A web browser, if you think about it, is a peckish spider. Browse once meant a bud or leaf and so browsing is eating little bits of vegetation. In fact, the OED rather sternly points out that browsing and grazing are quite different things. Grazing is grassing and browsing is eating browse - leaves and buds and the like - which animals only usually do when there's no grass left.
The first recorded humans to browse were in Shakespeare and the browse that they browsed was cold meat. Nobody browsed a book until the nineteenth century, and the idea of going into a shop and just browsing the buds of commerce rather than buying anything is a purely twentieth century notion. And only twenty years ago did people start to browse the Internet.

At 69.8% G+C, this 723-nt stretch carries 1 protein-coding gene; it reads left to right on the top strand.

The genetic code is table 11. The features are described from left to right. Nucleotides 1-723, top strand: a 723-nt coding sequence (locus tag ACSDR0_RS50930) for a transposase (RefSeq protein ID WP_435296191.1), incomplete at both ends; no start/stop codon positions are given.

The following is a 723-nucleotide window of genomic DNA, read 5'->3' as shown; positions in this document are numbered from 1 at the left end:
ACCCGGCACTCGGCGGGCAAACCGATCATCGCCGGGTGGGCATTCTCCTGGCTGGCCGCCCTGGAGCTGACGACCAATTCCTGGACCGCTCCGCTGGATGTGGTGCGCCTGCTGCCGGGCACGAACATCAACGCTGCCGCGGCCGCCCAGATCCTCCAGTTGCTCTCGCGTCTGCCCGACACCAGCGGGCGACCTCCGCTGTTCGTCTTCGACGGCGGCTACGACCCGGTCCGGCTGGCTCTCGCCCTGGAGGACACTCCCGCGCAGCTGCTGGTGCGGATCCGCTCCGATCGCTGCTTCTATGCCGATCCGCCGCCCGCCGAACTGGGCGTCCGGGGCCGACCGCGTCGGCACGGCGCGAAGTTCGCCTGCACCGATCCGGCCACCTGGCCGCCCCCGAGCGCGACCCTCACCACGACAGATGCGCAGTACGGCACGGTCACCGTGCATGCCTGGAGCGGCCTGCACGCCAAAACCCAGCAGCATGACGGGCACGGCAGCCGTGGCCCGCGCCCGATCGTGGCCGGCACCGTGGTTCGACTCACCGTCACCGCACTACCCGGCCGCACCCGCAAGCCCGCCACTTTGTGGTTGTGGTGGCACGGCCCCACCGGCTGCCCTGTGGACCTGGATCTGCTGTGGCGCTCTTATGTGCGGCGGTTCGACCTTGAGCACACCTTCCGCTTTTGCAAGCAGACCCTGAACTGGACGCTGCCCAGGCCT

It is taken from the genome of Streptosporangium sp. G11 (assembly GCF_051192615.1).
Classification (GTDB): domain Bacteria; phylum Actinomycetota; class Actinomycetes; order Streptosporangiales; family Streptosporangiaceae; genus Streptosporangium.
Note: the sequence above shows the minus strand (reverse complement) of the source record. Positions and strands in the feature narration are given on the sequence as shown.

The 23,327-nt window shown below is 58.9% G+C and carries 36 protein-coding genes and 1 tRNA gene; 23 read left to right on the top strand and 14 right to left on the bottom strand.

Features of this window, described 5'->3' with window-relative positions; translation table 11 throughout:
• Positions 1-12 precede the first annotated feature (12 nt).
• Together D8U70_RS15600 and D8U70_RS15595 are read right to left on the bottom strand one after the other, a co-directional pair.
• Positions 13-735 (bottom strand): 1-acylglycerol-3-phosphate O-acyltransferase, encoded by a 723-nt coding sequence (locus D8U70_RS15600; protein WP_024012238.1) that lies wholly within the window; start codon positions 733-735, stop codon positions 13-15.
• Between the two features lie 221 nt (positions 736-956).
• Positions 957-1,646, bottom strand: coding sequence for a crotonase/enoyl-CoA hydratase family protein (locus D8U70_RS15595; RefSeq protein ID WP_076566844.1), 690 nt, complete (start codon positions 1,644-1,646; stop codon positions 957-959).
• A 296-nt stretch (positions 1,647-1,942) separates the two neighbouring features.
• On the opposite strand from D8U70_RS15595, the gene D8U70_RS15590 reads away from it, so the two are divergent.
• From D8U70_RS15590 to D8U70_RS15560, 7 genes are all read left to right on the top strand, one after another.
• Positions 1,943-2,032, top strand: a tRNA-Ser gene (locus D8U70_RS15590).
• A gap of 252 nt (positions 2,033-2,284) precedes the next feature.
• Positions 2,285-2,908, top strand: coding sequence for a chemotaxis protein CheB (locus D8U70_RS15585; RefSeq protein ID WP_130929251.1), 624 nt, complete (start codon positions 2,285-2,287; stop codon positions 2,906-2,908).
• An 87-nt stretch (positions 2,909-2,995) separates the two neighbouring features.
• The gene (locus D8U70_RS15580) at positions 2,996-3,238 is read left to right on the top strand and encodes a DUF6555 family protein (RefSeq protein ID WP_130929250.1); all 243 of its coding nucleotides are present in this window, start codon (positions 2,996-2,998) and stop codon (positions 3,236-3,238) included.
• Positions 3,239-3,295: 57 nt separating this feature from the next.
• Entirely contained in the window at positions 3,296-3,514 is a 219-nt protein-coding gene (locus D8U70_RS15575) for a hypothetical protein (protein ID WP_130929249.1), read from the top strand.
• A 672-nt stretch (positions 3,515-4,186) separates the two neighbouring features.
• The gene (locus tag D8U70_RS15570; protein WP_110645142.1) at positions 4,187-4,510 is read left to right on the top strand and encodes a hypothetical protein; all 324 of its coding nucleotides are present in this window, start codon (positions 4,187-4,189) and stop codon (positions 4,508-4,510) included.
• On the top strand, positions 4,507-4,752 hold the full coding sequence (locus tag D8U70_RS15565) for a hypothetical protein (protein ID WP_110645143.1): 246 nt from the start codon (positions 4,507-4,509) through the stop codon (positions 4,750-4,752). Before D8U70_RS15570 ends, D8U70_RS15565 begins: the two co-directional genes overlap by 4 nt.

It's rather appropriate, really. If there were grass in the real world we would graze; but for lack of proper pasture one ends up clicking on links, reading blogs and metaphorically and etymologically chewing at the sparse vegetation that grows in the central reservation of the Information Super-Highway.
I would say that it was impossible to use a browser to surf, but then I found this picture. So I shall simply leave you with the informaculus that the right to browse is called browsage.
Were I more skilled with Photoshop™ I would subimpose a cobweb and thus have a browser surfing the web. You'll simply have to use your imagination.P.S. I can't think of anything to say about Kubla Khan today, maybe tomorrow.
P.P.S. Look! You're at blog.inkyfool.com. It worked.